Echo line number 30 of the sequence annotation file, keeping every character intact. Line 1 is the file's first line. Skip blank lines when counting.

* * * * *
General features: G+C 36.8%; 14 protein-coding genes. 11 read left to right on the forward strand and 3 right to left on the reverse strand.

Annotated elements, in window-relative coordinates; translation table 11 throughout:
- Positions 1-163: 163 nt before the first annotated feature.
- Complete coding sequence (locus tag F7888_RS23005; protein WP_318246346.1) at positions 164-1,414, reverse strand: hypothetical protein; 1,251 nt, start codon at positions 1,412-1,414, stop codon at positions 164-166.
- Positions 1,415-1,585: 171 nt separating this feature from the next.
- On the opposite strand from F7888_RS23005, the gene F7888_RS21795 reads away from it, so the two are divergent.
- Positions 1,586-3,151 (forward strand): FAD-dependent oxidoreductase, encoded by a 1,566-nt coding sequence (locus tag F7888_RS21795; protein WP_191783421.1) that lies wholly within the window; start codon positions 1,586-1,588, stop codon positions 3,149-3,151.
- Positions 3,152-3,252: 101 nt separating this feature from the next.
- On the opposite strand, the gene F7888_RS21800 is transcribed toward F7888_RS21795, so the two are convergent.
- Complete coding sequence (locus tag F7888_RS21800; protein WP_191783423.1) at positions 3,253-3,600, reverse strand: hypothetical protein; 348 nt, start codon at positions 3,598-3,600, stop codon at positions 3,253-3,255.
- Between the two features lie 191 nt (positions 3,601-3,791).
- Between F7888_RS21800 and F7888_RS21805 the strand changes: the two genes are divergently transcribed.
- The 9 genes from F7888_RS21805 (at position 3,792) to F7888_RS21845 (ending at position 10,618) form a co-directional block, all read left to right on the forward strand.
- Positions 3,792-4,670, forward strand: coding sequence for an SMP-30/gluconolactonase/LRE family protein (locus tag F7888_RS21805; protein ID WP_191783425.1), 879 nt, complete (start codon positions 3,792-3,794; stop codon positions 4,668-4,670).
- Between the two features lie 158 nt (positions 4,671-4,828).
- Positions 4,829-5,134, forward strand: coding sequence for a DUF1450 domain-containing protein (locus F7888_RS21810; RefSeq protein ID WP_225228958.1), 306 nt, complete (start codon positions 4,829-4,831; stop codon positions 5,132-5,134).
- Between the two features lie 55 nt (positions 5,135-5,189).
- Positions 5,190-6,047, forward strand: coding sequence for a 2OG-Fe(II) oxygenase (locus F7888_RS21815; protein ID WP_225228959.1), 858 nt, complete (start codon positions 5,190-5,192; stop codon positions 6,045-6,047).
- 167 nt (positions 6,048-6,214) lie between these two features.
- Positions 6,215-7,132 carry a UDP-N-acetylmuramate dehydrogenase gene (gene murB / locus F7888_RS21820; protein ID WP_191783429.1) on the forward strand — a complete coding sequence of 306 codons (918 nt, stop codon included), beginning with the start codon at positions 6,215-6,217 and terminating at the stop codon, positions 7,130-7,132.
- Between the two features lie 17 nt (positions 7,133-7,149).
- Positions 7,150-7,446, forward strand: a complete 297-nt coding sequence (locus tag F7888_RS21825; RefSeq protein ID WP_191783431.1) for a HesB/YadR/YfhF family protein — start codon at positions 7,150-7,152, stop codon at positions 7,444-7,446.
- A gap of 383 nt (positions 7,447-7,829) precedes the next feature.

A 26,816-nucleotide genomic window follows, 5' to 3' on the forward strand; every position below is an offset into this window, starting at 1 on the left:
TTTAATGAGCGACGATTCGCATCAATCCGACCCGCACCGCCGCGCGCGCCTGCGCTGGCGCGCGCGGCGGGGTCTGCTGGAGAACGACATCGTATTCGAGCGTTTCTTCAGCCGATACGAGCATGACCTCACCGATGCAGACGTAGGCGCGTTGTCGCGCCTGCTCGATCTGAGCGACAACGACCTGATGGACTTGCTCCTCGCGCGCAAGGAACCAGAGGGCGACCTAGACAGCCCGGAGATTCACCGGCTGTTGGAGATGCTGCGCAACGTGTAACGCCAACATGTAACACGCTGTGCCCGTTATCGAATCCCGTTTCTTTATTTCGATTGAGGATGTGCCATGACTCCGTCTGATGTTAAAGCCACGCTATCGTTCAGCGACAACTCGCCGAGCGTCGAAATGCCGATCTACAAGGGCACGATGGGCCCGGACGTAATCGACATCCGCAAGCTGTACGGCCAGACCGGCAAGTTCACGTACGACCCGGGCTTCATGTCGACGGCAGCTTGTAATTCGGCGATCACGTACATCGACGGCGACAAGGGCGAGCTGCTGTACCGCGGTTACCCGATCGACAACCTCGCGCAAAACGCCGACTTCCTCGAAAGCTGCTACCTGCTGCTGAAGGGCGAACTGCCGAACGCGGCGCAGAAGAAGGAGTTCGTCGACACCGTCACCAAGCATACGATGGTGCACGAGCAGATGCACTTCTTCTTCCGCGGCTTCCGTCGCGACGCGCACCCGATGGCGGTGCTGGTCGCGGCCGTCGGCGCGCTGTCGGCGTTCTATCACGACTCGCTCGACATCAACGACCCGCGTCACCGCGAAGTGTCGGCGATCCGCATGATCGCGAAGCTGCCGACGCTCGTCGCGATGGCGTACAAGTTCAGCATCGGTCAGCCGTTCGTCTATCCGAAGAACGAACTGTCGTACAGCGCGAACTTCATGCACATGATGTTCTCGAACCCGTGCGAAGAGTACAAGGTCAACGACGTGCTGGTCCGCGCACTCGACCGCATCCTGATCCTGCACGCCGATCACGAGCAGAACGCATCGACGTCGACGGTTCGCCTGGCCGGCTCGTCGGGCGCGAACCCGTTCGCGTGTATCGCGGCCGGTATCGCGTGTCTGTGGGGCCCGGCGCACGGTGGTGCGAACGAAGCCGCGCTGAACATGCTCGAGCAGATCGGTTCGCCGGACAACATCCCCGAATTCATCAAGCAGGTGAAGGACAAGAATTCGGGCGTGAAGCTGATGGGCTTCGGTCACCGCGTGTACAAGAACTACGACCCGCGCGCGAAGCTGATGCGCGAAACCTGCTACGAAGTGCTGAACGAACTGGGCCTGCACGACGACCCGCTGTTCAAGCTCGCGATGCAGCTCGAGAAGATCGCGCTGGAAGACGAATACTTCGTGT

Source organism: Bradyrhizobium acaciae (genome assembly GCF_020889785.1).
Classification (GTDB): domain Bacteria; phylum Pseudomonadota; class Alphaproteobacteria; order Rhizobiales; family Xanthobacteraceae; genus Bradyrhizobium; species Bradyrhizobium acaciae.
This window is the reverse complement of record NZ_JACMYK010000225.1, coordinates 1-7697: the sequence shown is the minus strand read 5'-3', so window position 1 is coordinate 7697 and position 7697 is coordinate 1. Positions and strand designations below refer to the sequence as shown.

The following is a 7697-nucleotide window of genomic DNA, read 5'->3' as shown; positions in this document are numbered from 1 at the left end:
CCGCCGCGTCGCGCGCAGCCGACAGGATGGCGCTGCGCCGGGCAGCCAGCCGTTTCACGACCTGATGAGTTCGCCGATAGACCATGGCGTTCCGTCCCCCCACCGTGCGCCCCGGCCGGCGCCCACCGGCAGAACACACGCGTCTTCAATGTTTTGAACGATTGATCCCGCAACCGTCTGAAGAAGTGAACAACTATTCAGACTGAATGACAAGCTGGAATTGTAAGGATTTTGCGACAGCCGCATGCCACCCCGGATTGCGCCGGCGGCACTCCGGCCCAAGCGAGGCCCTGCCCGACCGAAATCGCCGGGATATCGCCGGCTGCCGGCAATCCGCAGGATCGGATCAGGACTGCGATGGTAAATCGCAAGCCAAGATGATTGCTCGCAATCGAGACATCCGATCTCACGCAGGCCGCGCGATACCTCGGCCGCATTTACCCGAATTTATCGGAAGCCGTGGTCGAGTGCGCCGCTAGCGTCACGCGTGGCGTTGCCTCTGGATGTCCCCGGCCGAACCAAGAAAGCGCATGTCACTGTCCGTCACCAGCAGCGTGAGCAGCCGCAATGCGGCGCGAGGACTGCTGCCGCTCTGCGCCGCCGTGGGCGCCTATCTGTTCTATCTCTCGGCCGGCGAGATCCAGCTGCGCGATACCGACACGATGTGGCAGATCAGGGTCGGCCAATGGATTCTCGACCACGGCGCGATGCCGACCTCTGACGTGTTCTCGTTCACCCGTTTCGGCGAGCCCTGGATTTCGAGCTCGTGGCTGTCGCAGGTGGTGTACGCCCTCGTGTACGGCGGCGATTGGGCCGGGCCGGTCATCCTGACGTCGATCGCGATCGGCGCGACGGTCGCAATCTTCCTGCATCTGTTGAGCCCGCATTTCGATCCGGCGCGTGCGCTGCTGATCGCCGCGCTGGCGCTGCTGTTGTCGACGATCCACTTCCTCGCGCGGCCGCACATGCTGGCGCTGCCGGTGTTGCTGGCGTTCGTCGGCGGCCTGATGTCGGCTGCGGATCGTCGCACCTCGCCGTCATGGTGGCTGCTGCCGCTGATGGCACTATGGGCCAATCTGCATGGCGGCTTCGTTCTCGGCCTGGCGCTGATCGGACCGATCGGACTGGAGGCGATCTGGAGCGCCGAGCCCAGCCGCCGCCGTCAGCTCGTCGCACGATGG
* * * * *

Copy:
CCGCCGCGTCGCGCGCAGCCGACAGGATGGCGCTGCGCCGGGCAGCCAGCCGTTTCACGACCTGATGAGTTCGCCGATAGACCATGGCGTTCCGTCCCCCCACCGTGCGCCCCGGCCGGCGCCCACCGGCAGAACACACGCGTCTTCAATGTTTTGAACGATTGATCCCGCAACCGTCTGAAGAAGTGAACAACTATTCAGACTGAATGACAAGCTGGAATTGTAAGGATTTTGCGACAGCCGCATGCCACCCCGGATTGCGCCGGCGGCACTCCGGCCCAAGCGAGGCCCTGCCCGACCGAAATCGCCGGGATATCGCCGGCTGCCGGCAATCCGCAGGATCGGATCAGGACTGCGATGGTAAATCGCAAGCCAAGATGATTGCTCGCAATCGAGACATCCGATCTCACGCAGGCCGCGCGATACCTCGGCCGCATTTACCCGAATTTATCGGAAGCCGTGGTCGAGTGCGCCGCTAGCGTCACGCGTGGCGTTGCCTCTGGATGTCCCCGGCCGAACCAAGAAAGCGCATGTCACTGTCCGTCACCAGCAGCGTGAGCAGCCGCAATGCGGCGCGAGGACTGCTGCCGCTCTGCGCCGCCGTGGGCGCCTATCTGTTCTATCTCTCGGCCGGCGAGATCCAGCTGCGCGATACCGACACGATGTGGCAGATCAGGGTCGGCCAATGGATTCTCGACCACGGCGCGATGCCGACCTCTGACGTGTTCTCGTTCACCCGTTTCGGCGAGCCCTGGATTTCGAGCTCGTGGCTGTCGCAGGTGGTGTACGCCCTCGTGTACGGCGGCGATTGGGCCGGGCCGGTCATCCTGACGTCGATCGCGATCGGCGCGACGGTCGCAATCTTCCTGCATCTGTTGAGCCCGCATTTCGATCCGGCGCGTGCGCTGCTGATCGCCGCGCTGGCGCTGCTGTTGTCGACGATCCACTTCCTCGCGCGGCCGCACATGCTGGCGCTGCCGGTGTTGCTGGCGTTCGTCGGCGGCCTGATGTCGGCTGCGGATCGTCGCACCTCGCCGTCATGGTGGCTGCTGCCGCTGATGGCACTATGGGCCAATCTGCATGGCGGCTTCGTTCTCGGCCTGGCGCTGATCGGACCGATCGGACTGGAGGCGATCTGGAGCGCCGAGCCCAGCCGCCGCCGTCAGCTCGTCGCACGATGG